The lights of Point-Noire by Alain Mabanckou

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The lights of Pointe-Noire by Alain Mabanckou

Congolese memoir

Original title – Lumieres de Pointe-Noire

Translator – Helen Stevenson

Source review copy

 

“Back To The Old House”

I would rather not go
back to the old house
I would rather not go
back to the old house
there’s too many
bad memories
too many memories

When you cycled by
here began all my dreams
the saddest thing I’ve ever seen
and you never knew
how much I really liked you
because I never even told you
oh, but I meant to

I choose “The smiths ” as back to the old house is about return to your youth as well .

Well the second stop ion a few days I am spending on the blog in Africa .I am now in Congo , with one of my favourite writers Alain Mabanckou has featured on the blog three times before with his fiction with the books Black Bazaar ,Memoirs of a porcupine and broken glass . This is his latest to be translated to English and is a memoir of his return to Congo and his home town .Since he last featured here on the blog Alain Mabanckou has been on the Man international prize list and was on  this years Priz Goncourt longlist for his latest novel in French .He is also one of my favourite writers ever !!

For a long ttime , then , I let people think my mother was still alive .In a way I had no choice but to lie , having picked up the habit way back in primary school when I brought my two older sisters back to life in an attempt to eacape teasing of my classmate , who were all very proud of their large familes , and offered to  “lend” my mother their offspring

He remembers his mother and being at school , the school now named  after a leader once hated by the locals .

The lights of Pointe-Noire follows Alain Mabanckou as he returns to his home .He left in 1989 , he didn’t return when his m other died but many year later in 2012 . What faces him is his home town Pointe-Noire a busy port town that he left and he has written about in his novels , was no more the sights he remember have changed vastly in the time he was away .The cinema he loved is now a church , the faces he knew have aged .WE see him in the two weeks he spends there in a flat from the French goverment pieces together past and present the brutal nature of what was his bringing up (brutal maybe to us , but he doesn’t turn this into a misery story , no it is littered with that wit , I so love in his fiction ) Mabanckou is able to mix humour with the deepest darkest sides of the human soul .As characters from his past reappear not only do you see them as they are now but as they were and also the sense of how he used them in his books .

Now I notice various details that I haven’t seen before .For example , my mother’s right shoulder seems to be crushing me , while my father ‘s trying to keep us propped up .that’s why his head is pressed up against mine .I can see , too , my t=father’s finger on my mother’s left shoulder .I think it must be his left arm holding us up and without it we wouldn’t have managed to hold the pose . Lastly , the marks left by the bottles on the surface of the table suggest the waiters didn’t wipe them very often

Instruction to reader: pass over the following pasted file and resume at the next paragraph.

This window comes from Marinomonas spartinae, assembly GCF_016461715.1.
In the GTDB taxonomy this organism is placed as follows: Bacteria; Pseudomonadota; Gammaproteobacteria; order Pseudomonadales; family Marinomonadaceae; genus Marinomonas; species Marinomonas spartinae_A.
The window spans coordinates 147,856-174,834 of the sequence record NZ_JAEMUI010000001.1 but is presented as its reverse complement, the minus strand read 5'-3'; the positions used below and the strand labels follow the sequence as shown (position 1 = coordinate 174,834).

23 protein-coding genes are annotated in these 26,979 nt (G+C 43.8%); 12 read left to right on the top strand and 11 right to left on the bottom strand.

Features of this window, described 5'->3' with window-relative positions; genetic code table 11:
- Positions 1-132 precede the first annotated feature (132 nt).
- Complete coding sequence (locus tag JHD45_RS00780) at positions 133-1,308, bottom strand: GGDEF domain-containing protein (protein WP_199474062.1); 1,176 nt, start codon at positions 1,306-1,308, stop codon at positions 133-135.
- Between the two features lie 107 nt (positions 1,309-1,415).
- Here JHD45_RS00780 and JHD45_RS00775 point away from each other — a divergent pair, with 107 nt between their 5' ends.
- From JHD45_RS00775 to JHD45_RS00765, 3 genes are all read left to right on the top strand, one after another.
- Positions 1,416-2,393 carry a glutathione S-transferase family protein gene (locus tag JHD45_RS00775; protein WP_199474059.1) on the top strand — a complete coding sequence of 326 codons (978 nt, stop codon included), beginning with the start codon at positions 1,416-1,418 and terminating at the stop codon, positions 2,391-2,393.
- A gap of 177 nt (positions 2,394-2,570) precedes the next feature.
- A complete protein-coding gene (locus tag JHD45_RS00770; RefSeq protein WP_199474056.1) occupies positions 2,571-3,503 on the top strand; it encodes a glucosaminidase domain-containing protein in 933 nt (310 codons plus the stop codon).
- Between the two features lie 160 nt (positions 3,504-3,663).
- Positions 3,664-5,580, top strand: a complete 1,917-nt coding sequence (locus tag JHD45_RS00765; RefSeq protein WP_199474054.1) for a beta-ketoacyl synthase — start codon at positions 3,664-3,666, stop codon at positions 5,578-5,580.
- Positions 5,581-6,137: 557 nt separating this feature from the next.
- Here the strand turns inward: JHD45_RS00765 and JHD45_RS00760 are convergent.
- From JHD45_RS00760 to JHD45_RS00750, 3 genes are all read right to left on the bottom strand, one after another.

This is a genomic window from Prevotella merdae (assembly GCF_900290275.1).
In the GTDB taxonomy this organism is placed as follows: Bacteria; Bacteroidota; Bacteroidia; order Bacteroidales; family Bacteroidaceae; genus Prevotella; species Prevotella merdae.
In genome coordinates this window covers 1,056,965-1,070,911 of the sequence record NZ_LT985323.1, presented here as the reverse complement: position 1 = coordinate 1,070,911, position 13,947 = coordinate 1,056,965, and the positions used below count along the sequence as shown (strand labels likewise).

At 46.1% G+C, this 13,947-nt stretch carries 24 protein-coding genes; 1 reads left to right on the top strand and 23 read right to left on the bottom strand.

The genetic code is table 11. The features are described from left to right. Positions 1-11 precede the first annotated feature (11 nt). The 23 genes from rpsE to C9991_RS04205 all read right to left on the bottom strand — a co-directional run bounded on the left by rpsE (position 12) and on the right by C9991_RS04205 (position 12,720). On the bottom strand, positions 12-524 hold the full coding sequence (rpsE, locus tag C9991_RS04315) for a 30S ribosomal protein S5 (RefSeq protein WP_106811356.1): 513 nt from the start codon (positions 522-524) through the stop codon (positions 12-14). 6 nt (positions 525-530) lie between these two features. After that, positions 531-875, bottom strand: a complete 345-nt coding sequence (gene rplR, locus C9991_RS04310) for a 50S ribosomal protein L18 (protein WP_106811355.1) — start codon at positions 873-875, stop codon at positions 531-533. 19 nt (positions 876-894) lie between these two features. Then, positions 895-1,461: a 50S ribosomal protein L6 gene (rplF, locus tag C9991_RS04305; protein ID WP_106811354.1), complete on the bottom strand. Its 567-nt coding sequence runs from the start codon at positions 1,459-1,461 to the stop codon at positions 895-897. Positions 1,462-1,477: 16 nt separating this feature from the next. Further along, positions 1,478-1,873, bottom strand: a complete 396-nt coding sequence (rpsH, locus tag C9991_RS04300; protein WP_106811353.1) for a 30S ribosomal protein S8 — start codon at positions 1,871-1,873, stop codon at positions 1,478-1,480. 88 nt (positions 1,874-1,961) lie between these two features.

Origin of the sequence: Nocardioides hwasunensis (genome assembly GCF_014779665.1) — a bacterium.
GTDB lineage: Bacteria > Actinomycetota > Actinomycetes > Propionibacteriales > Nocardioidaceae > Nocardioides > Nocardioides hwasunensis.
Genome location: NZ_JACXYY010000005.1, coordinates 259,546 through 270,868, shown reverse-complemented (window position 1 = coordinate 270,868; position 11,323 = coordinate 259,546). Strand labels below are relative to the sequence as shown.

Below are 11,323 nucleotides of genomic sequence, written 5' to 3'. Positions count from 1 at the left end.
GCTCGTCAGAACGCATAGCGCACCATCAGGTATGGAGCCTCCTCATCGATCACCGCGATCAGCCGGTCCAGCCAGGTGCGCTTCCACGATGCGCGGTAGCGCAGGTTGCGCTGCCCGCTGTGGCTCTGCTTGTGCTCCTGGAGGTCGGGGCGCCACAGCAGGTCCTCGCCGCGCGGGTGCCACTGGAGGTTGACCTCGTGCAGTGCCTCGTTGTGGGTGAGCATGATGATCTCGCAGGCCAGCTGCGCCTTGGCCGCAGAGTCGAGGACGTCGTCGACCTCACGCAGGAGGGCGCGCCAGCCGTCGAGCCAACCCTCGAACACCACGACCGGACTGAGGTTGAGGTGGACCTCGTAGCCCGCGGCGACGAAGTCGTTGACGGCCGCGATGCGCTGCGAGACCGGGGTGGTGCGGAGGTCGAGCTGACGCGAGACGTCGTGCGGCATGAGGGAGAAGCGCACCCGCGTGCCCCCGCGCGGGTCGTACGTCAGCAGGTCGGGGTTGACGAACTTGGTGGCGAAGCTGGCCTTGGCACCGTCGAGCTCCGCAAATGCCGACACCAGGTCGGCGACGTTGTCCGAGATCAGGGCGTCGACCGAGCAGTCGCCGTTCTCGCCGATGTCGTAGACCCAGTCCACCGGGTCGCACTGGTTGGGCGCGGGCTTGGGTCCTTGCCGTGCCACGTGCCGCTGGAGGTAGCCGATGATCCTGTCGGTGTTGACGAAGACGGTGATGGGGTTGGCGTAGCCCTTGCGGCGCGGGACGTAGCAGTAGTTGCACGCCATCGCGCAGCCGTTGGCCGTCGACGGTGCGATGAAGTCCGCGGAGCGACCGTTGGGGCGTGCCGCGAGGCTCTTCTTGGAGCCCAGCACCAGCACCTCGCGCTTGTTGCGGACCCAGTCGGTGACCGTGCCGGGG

Looking at an old photo , don’t we all notixce how odd we can seem , I remember one of dad , mill , my brother duncan and I that seems so posed now .

It’s often said the past is a foreign country and this is shown to be so true in this book although the places look familar to Alain as he revisited where he grew up after nearly a quarter of a century away .The sense of the place has moved on and he is returning but more like a figure captured on a sepia toned photograph of the place he want tpo escape did escape , but has used so much in his fiction he never real escaped the people that surrounded him , do we ever really escape our past just put it in a different box in our memory .

Have you a favourite book from Alain Mabanckou , if not you should read him ?

11 Comments (+add yours?)

  1. Guy Savage
    Sep 06, 2015 @ 15:05:02

    Haven’t read him, Stu, but I know I’ve seen the name before.

    Reply

  2. Claire 'Word by Word'
    Sep 07, 2015 @ 06:45:31

    Which is your favourite of his books Stu? Thanks for the review and sharign that he one’s of your favourites, high praise indeed!

    Reply

  3. 1streading
    Sep 07, 2015 @ 19:15:19

    I found this a little too episodic for my taste, particularly the first half. I also found the procession of grasping relatives hard to take, though this doesn’t seem to be a feeling he shares. It’s interesting to see the way his fiction rises from his life, though.

    Reply

  4. Tony
    Sep 08, 2015 @ 01:53:30

    Having finished ‘Tram 83’ by Fiston Mwanza Mujila, I’ve moved on to Mabanckou’s ‘Verre Cassé’ (‘Broken Glass’) and loving it so far – a very funny book🙂

    Reply

  5. Max Cairnduff
    Sep 14, 2015 @ 15:01:28

    Haven’t read him Stu, though I know of him. Which would you suggest starting with?

    Reply

  6. Trackback: September on winstonsdad | Winstonsdad's Blog

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